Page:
What I’m Learning About Book Blogging | I can’t review every book I read & that’s okay

Book Blogging_What I'm Learning

As of June 2018, I have been book blogging for one full year. It has proven to be a great way to 1) keep in the habit of writing regularly, 2) keep an account of the books I’ve read & reviewed, 3) connect with others who love reading and discussing the books they read.

I haven’t learned everything there is to know about the process but as I reflect on my year, there are some things that I’ve picked up along the way that I thought I would share through a series of posts about book blogging. I hope you’ll find these tips helpful. Feel free to tell me what you’ve been learning too in the comments.

Today’s post will cover Tip #6: It’s Okay to Not Review Every Book You Read. This might be particularly helpful to you if you are the sort of book blogger who feels like you have to write a review for everything.

Blog Tip #6 (1)

Reflecting on My Journey| Did I feel like I had to review every single book I read?

I will stick with the same Q&A format that I used in the first five blog posts in this series that covered, Blogging RegularlyGetting Social on Twitter,  Using Images to make your blog engaging, Following Other Bloggers, and Planning Ahead.

Q: Did I actually review every single book I read this past year?
A: No I did not. I had to be realistic about what I was able to do.

Q: What sort of books did I review?
A: I belong to #BookExcursion, a group of educators who reads, reviews, and champions great books in our communities and on Social Media. This past year, I tried to write a meaningful review for each one of the books I received through #BookExcursion and NetGalley because they were given to me in exchange for an honest review. I would also review the books that I purchased or those that I borrowed from the library. My book stack at any given time consisted of picture books, KidLit, MGLit, and YA. Other than professional books for PD, I had very little time to read books that were intended for adults.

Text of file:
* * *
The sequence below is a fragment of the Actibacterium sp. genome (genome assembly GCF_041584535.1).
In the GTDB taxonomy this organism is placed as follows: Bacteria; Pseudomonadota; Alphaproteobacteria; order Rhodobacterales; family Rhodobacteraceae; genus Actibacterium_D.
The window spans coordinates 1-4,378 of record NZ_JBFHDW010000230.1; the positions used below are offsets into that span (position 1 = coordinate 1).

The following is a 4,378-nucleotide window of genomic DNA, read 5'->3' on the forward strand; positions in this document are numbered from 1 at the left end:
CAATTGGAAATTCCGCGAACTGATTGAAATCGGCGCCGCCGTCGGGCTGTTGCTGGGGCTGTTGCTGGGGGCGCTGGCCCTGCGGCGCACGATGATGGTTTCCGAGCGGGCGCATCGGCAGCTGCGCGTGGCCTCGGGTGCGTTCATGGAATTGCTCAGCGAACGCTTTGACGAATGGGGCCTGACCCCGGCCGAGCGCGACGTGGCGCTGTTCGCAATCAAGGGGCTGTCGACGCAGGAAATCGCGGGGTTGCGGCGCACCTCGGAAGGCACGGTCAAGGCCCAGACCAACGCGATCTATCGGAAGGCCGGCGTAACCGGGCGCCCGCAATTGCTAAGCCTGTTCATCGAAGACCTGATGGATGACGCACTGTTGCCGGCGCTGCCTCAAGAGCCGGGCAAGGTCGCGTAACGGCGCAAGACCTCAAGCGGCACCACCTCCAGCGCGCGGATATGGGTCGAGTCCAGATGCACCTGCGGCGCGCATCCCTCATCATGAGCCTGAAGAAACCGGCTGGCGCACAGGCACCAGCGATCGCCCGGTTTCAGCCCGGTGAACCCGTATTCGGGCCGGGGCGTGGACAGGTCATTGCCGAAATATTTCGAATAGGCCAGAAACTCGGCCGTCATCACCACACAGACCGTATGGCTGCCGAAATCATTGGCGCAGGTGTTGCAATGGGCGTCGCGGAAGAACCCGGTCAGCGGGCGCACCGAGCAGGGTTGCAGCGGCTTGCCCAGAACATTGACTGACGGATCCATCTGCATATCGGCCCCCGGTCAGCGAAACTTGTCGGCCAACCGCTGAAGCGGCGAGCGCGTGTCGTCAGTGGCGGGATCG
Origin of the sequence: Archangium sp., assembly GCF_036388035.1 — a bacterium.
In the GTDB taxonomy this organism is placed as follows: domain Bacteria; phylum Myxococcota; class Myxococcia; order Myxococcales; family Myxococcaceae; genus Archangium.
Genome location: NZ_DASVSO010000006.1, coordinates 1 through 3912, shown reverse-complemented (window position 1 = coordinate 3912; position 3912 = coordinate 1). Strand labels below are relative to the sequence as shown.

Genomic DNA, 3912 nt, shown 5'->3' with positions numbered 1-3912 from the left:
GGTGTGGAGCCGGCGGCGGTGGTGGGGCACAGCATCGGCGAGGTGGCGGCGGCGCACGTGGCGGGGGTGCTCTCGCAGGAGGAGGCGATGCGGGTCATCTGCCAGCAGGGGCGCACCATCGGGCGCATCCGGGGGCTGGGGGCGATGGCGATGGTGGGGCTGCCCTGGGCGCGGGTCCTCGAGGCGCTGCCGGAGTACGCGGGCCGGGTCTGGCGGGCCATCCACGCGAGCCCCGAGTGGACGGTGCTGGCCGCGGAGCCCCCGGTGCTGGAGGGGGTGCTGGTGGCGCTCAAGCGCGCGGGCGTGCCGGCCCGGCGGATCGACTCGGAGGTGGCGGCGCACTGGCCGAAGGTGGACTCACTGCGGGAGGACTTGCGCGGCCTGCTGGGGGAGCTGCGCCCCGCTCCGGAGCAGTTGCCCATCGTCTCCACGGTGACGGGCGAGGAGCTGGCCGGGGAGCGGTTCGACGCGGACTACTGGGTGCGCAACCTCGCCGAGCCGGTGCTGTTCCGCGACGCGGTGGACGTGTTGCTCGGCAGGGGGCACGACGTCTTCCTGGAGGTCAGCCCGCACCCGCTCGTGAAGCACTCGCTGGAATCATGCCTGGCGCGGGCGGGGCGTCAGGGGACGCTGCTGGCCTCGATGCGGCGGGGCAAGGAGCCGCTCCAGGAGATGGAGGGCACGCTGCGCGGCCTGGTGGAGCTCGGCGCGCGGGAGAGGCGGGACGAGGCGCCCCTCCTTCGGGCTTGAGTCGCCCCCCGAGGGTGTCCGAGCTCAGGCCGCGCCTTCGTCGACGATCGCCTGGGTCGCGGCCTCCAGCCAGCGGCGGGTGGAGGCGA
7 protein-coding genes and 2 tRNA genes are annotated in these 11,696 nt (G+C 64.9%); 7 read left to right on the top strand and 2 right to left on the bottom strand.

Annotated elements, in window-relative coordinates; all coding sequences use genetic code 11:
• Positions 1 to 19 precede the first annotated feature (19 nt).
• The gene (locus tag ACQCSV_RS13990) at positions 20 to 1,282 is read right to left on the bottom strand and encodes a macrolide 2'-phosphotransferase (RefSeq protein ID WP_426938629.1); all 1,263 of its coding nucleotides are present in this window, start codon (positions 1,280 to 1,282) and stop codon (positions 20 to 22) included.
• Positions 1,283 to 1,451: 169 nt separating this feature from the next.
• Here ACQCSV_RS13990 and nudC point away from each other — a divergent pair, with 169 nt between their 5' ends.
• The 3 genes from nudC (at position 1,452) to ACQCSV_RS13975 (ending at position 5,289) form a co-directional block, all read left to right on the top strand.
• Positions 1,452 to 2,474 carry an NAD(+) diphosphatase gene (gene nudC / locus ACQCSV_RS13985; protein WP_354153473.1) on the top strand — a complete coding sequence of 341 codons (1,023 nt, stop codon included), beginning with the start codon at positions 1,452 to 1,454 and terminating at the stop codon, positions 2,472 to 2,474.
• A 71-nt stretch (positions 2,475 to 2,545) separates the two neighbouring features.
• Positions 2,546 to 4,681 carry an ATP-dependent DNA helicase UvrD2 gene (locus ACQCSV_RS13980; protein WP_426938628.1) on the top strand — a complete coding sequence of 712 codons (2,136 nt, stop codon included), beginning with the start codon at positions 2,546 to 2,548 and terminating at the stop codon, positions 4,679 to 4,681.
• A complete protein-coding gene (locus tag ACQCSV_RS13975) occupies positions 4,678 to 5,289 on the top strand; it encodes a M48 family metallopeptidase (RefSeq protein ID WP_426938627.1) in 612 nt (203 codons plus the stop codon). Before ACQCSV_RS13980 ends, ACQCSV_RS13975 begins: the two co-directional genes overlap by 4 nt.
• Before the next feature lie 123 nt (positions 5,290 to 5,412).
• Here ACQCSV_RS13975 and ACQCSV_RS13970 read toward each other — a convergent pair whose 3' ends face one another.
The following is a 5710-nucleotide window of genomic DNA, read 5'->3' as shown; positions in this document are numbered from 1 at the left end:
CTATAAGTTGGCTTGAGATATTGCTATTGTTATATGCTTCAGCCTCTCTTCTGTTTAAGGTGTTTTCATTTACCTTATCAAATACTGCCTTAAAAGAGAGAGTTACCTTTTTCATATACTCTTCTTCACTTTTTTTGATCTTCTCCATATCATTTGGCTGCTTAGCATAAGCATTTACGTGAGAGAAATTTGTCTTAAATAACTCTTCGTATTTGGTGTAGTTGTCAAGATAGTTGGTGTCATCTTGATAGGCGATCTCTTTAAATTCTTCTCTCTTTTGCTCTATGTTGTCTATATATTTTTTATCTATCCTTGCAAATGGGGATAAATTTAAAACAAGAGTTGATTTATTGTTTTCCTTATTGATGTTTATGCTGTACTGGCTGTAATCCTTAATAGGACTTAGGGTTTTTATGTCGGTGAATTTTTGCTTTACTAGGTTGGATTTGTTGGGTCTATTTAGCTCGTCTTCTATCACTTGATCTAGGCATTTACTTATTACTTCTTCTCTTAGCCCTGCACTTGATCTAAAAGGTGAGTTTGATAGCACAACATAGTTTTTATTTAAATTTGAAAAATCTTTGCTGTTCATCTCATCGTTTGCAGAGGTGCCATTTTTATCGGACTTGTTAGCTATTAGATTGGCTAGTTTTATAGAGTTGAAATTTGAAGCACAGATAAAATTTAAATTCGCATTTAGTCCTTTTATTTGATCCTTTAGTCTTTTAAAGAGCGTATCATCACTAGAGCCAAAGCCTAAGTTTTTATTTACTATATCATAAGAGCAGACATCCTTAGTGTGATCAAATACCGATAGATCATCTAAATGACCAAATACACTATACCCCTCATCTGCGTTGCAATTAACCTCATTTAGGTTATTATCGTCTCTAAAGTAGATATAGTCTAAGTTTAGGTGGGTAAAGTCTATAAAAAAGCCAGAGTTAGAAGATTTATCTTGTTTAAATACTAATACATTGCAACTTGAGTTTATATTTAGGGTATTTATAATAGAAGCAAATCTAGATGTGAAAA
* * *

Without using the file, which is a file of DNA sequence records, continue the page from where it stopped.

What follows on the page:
Q: When did I come to the conclusion that I didn’t have to review every book I read?
A: Basically, when my stack became ridiculously out of control is when I realized that it wasn’t realistic to review everything. I would be finished with a book and it would sit in yet another stack awaiting review. It was an overwhelming feeling for sure.

Q: What did I do instead of reviewing every book?
A: I learned to be okay with deciding to simply rate some books (on GoodReads, Amazon, etc.) and then Tweeting out a shout-out to sing their praises. Composing a Tweet is a much quicker process than writing a full review. It is a huge time saver. I still struggle with this because a big part of me wants to dedicate time to writing a full review for each book I read.

Q: Why is this even a problem? What’s the big deal about writing book reviews?
A: Sure, I could choose to just read a book and move on but if I am calling myself a book blogger, it only makes sense that I write and share reviews. I get to read so many great books and reviewing them keeps me in the practice and habit of writing regularly and gives me the extreme pleasure of sharing what I love with others. It also helps support the authors we read and enjoy.

Q: Are there any books I flat out refused to review?
A: There were times when an unsolicited book would appear in a DM on Social Media this year that I had to turn away. I just wanted to be as honest and realistic about what I’d be able to do. On occasion, I have read books that were shared with me from authors that reached out through a DM but it is my preference to stick with reviewing books that I’ve requested through #BookExcursion, NetgGalley, publishers, and authors.

GOALS | For the next 12 months, I will plan to be more realistic about how many books I can actually read and review at one time. When I am pressed for time to write a book review, I will champion the book in other ways; by posting a shout-out on Social media and leaving a rating on GoodReads, Amazon, and the like.

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